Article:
Perhaps you could elaborate on the word packet. Is this a substantive packet, ie does it have material form. If so how can it not have mass. If not then what exactly is the means by which energy is transmitted? What is it that is oscillating?
  8. Aug 5, 2008 #7


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    It's a little hard to explain here. You might want to pick up an intro freshman physics textbook for a clearer explanation.
  9. Aug 5, 2008 #8
    The problem is that the freshmen physics textbooks do not really address the question.
    Either the photon must have substantial form, in which case how to explain that it has no mass, or the environment in which it is moving is the cause of its existence, but this is to re-invent the ether by another name.
  10. Aug 5, 2008 #9


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    Why are these the only two options you allow?

    Energy is (rest)massless, yet it travels through vacuum.
  11. Aug 5, 2008 #10
    The question is how does it do so?
  12. Aug 5, 2008 #11
    I've been looking up "photon frequency" on Google and what I've come up with is that the frequency of light is really the vibrating of the photon, that this vibrating is a form of energy, the measured wavelength of light is really a measure of how quickly the photon is vibrating, and that degree of this vibration is determined by whatever is emitting the photons.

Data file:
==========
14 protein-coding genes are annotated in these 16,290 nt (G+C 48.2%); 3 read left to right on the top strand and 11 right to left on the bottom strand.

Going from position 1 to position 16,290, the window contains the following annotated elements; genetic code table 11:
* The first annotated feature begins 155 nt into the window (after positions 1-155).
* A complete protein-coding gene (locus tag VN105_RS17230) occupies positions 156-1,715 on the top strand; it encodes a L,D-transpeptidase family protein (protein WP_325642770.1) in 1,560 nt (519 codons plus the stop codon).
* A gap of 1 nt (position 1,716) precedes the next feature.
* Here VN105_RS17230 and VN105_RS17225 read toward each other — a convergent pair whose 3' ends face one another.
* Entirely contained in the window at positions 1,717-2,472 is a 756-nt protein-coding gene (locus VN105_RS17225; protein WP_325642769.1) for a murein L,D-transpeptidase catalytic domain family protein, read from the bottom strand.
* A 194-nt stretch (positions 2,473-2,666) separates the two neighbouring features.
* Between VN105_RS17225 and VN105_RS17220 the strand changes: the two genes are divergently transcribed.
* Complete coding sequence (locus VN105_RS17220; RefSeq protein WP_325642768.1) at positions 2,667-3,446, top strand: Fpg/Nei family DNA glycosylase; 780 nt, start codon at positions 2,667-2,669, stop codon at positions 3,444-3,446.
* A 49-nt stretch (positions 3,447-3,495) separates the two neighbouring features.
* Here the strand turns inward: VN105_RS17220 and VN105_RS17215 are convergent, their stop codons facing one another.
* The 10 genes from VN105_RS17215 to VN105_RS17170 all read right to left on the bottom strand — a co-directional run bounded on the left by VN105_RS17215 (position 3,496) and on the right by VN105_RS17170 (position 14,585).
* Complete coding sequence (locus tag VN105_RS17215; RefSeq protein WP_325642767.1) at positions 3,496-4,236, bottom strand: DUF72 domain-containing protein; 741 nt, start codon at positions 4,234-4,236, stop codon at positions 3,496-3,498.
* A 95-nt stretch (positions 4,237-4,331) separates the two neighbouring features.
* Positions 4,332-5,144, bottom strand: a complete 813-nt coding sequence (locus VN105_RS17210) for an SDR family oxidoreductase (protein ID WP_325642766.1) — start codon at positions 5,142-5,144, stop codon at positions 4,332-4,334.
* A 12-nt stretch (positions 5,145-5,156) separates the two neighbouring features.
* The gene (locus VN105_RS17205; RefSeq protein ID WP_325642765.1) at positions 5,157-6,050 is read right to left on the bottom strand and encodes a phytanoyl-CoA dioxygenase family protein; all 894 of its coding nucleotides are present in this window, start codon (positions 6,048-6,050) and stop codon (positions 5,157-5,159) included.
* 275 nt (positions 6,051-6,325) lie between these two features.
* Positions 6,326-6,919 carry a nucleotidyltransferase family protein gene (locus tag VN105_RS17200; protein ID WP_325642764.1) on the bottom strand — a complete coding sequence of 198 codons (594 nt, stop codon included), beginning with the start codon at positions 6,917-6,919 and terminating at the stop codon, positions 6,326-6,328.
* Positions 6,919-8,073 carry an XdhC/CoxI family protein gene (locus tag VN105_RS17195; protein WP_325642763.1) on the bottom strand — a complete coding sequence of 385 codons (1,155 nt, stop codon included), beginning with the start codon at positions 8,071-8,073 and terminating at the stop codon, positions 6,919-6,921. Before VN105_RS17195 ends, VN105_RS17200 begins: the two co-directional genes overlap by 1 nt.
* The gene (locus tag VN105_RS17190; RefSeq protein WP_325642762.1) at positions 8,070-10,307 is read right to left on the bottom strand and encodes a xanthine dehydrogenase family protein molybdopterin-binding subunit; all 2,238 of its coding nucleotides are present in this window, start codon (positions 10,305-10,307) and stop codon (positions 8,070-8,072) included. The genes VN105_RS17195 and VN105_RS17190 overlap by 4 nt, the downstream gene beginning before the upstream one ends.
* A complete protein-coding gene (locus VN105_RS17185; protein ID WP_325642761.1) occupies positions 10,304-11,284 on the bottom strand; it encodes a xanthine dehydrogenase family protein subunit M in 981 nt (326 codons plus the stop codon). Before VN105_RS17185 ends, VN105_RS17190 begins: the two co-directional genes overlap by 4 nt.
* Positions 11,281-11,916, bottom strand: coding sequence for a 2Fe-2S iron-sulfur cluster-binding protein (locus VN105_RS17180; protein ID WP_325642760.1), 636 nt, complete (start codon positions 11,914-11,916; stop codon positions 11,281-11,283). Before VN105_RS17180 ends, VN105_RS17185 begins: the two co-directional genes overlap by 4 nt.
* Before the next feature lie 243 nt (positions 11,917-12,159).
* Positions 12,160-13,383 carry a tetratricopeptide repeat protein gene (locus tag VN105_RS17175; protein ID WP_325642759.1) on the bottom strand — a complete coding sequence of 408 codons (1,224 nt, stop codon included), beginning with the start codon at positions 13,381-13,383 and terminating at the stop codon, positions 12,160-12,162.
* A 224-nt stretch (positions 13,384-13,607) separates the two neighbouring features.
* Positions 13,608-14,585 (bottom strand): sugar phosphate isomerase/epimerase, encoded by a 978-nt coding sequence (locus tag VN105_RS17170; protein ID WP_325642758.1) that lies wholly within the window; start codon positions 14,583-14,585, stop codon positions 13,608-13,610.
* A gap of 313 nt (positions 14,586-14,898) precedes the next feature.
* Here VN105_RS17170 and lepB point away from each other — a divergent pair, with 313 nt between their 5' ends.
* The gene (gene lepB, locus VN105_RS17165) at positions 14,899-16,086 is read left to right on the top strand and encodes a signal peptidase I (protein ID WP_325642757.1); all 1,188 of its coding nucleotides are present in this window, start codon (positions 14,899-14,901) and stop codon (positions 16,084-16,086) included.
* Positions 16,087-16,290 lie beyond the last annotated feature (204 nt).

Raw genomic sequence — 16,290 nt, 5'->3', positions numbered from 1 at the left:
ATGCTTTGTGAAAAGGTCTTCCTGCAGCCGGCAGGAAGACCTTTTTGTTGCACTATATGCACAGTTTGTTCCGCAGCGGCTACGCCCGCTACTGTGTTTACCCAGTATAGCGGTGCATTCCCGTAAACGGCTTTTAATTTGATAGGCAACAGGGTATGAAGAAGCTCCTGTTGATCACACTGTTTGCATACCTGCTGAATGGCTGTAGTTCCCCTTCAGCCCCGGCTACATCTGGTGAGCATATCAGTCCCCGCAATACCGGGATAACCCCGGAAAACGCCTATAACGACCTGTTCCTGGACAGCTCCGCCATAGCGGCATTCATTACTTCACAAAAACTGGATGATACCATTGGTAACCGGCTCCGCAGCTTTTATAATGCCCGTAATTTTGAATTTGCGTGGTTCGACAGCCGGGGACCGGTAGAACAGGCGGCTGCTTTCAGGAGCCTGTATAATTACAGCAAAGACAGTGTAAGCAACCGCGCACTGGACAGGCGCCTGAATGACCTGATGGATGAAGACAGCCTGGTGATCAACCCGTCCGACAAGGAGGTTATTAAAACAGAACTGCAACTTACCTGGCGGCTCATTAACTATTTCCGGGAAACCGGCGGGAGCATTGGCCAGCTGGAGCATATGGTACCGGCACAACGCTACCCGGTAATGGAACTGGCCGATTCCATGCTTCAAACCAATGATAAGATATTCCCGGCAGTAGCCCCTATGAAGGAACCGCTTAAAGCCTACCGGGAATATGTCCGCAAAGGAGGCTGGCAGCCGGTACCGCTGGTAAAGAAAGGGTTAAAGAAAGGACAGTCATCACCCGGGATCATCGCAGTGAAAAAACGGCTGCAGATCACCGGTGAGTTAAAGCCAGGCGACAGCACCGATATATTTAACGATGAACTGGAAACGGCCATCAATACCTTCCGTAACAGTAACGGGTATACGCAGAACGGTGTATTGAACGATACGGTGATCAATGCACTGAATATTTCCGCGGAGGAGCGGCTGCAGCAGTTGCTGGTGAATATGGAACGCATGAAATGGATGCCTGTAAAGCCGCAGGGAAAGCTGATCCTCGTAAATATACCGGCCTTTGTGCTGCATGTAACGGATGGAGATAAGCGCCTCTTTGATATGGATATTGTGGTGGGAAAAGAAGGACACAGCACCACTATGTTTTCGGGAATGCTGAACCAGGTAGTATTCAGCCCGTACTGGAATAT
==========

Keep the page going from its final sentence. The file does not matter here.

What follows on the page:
Is this right? If so, is the vibration of the photon the same phenomena as the vibrations of a heated atom?
  13. Aug 5, 2008 #12


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    No. Photons are not like normal particles. They can't be viewed as descrete particles that are vibrating. But they have a frequency/wavelength.
  14. Aug 5, 2008 #13
    So what is vibrating ?
  15. Aug 5, 2008 #14


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    "Something vibrating" is a very simplistic "macro" concept of waves. Light (more generally, electro-magnetic fields) satisfies the wave equation. That is sufficient.

    But, russ, according to quantum theory, not just photons but any sufficiently small "particles" have wave properties.
  16. Aug 5, 2008 #15


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    I realize that -- though isn't it any particle of any size has wave properties?
  17. Aug 5, 2008 #16
    That tells me what photons are not.

    My question is what are photons?

    It comes back to the question: what is vibrating, is it the photon that has substance or is it the environment?